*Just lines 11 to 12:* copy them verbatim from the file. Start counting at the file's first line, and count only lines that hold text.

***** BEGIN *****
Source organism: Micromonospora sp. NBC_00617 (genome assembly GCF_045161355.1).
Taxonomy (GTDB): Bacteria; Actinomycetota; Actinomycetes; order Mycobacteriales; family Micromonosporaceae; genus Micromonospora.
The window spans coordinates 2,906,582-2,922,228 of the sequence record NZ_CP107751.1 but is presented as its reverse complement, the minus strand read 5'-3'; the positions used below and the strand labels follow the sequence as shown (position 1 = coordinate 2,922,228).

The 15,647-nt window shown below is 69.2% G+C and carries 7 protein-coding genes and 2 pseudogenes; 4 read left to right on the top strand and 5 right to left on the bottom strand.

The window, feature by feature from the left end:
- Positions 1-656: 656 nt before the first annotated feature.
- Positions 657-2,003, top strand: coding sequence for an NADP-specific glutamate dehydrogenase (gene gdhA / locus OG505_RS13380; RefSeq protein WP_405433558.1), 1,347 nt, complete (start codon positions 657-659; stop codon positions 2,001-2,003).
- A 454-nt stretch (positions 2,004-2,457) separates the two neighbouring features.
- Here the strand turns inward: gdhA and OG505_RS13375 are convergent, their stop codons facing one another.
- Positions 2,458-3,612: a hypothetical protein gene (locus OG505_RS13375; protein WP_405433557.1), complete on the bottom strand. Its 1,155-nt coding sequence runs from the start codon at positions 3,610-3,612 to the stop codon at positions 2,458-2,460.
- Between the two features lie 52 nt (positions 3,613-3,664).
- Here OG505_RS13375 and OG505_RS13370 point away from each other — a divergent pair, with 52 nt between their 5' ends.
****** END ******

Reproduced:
- Between the two features lie 52 nt (positions 3,613-3,664).
- Here OG505_RS13375 and OG505_RS13370 point away from each other — a divergent pair, with 52 nt between their 5' ends.